The Star Wars: Battlefront beta is here and it's quickly taken the gaming world by storm. Expected to be one of the three best-selling games of the year, there are a ton of eyes on the game right now. The consensus is that it's a genuine Star Wars game, although its execution has produced mixed reception.
DICE has clearly identified a target demographic with Star Wars: Battlefront, and it isn't one that it typically builds games for. Instead of making a game like Battlefield for shooter enthusiasts and teamwork fiends, it's designed to be a simple, easy to digest shooter.
Star Wars: Battlefront doesn't offer a lot of equipment variety. You start out with only a gun, and have to progress to unlock grenades, the jet pack, and new weapon options. Even in the event that you spend a few hours obtaining everything, and it won't take long, you'll find yourself using the same loadout as many others on the battlefield due to the lack of options. It doesn't help that most of the weapons are simple due to Star Wars IP constraints. In the long run, it makes infantry gameplay repetitive.
Equipment options are limited leading to a redundant experience.
Lack of equipment diversity might not seem like a big issue, but Star Wars: Battlefront is a very multiplayer-oriented game since it's missing a proper campaign mode. The lack of options will result in players obtaining all the available equipment in just a few hours, and there won't be much to look forward to at that point.
The lack of depth extends beyond equipment. There is no group play option for organizing within a team, which Battlefield solved years ago with its Squad system. On consoles in particular, Star Wars: Battlefront matches a chaotic mess of people battling for high kill/death ratios without any uniformity. In addition, there are no destructible environments, at least nowhere near what has been implemented in recent Battlefield games. Strategic opportunity has been squandered as a result.
Without any mechanics for organization or destructible environments, the field of combat is a mess, and balance issues don't do it any favors.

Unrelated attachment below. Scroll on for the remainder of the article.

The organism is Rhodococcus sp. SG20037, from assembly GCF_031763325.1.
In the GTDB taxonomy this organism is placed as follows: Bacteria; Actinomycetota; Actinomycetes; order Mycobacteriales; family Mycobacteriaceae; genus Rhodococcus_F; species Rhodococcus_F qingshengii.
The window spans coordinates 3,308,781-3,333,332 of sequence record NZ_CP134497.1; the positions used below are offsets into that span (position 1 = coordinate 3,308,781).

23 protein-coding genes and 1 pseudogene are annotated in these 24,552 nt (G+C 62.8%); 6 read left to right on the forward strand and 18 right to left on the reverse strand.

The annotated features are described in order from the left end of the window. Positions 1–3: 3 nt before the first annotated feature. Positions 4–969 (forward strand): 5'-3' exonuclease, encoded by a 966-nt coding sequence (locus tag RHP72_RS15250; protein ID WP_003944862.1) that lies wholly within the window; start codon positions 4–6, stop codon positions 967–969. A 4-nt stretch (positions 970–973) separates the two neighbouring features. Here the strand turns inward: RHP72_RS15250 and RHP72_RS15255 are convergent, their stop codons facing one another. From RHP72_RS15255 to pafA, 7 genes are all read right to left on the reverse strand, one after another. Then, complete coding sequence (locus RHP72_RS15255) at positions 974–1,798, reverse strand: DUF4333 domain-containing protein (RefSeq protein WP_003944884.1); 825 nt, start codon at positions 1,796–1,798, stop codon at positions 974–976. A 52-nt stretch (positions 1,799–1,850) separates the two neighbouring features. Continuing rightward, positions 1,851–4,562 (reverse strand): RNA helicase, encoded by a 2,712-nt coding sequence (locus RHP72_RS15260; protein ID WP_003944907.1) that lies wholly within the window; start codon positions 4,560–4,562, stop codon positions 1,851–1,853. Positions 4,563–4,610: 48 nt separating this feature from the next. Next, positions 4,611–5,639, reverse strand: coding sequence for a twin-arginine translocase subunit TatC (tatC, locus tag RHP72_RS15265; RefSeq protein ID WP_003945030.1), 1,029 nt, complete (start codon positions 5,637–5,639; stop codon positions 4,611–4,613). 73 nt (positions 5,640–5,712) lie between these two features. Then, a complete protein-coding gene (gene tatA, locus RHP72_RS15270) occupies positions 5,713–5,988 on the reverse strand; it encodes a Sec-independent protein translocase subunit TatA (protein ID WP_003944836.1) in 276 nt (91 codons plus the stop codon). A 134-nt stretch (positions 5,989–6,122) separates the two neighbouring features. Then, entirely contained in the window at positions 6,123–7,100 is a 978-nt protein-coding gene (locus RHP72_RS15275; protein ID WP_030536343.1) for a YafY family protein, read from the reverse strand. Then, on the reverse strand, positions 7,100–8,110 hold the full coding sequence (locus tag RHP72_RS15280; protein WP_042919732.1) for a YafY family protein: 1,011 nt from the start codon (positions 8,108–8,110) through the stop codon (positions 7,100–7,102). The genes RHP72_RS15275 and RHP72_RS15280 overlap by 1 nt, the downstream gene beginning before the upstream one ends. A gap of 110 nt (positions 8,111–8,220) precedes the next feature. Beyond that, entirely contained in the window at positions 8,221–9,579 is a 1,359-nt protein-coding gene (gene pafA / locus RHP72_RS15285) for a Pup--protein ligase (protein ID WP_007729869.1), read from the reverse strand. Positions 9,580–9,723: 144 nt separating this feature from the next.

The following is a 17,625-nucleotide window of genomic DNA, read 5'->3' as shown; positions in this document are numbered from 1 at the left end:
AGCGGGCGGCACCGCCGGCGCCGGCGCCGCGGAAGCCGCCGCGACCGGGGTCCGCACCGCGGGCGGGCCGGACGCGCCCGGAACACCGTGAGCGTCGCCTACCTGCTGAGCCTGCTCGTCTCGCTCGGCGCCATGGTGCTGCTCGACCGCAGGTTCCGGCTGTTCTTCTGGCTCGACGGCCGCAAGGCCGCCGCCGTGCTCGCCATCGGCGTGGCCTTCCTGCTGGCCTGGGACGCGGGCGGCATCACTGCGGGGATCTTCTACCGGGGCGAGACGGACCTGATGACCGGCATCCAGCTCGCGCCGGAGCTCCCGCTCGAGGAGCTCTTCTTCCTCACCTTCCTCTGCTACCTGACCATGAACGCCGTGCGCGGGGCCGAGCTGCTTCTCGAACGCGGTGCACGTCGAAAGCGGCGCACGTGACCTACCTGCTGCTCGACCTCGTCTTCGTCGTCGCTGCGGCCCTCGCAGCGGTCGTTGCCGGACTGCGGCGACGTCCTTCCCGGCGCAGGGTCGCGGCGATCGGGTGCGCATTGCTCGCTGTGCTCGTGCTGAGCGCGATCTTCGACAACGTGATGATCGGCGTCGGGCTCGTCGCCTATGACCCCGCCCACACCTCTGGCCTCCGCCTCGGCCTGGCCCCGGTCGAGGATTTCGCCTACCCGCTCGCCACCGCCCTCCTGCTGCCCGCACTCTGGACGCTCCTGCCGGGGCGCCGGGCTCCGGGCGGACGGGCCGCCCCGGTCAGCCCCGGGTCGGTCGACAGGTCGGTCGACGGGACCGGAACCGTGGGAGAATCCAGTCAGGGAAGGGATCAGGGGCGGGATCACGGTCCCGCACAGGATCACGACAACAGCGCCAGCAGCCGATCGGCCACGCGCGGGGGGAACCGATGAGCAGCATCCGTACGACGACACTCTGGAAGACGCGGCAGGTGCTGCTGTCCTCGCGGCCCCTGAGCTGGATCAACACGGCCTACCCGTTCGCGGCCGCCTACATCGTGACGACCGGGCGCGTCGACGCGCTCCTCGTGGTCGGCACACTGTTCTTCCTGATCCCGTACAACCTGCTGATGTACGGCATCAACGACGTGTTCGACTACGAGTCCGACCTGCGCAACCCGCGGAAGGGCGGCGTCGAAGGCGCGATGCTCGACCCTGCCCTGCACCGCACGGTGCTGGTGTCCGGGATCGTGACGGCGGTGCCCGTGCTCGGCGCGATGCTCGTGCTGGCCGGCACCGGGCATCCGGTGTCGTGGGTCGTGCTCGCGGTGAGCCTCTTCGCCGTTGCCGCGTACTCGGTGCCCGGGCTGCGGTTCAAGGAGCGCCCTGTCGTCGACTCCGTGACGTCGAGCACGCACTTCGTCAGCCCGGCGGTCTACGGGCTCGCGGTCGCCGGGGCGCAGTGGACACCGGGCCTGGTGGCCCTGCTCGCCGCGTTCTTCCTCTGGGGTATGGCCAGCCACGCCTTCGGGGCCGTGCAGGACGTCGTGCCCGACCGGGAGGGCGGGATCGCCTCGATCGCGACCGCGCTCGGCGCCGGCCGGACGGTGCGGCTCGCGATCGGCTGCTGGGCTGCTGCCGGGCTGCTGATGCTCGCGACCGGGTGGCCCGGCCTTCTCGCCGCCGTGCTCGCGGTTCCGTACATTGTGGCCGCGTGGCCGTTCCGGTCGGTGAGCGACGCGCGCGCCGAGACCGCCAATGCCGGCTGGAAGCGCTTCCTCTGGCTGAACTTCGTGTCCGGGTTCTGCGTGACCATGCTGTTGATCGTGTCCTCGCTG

One of the greatest failures of Star Wars: Battlefront in its current state is the lack of balance on the Walker Assault game mode. This mode was a huge opportunity for the game to set itself apart from the competition with an assault versus defense style of play centered around Star Wars' iconic AT-AT Walkers. Due to the style of play and map design, gameplay has significantly favored the Imperial side, to a point where it's normal to lose more than 85% of your games on the faction. The imbalance has been around since press played the game earlier in the year, which instills a lack of confidence that it'll be anywhere close to a 50/50 win ratio when the game launches.
When you decide that you want to move away from infantry combat, there is a vehicle system that awaits, but it isn't what you'd expect. The number of vehicles is limited both in number and types. Instead of finding them lying around the map, you pick up difficult to locate power-ups, breaking the sense of immersion in the process. Made worse they don't handle particularly well whether you're using a controller or a keyboard & mouse. In the case of aerial vehicles, controls are as wonky as they were back at E3 2015 when the game took a lot of heat from press.
When playing in first-person view the on-screen weapons look funky, but there's no doubt that this is a licensed Star Wars game. It sounds and looks the part.
For all Star Wars: Battlefront gets wrong, at the very least it is a proper Star Wars game. It looks authentic, and equally as important sounds like you'd expect. DICE is known for its outstanding sound design, and this is no exception. Hearing lasers whizzing by as X-wing fighters battle overhead is a joy to behold for anyone who has taken interest in the Star Wars franchise.
Ultimately, Star Wars: Battlefront's feels like a fun, casual shooter that can help people get their Star Wars kick when the film launches in December, and not much more. It lacks the depth of other shooters, with Halo 5: Guardians and Call of Duty: Black Ops 3 already demonstrating that they have far more to offer in the long run. Unless something drastic happens between now and release, it's unlikely that anyone except die-hard Star Wars fans will get a lot out of the game.
Star Wars: Battlefront Beta Screenshots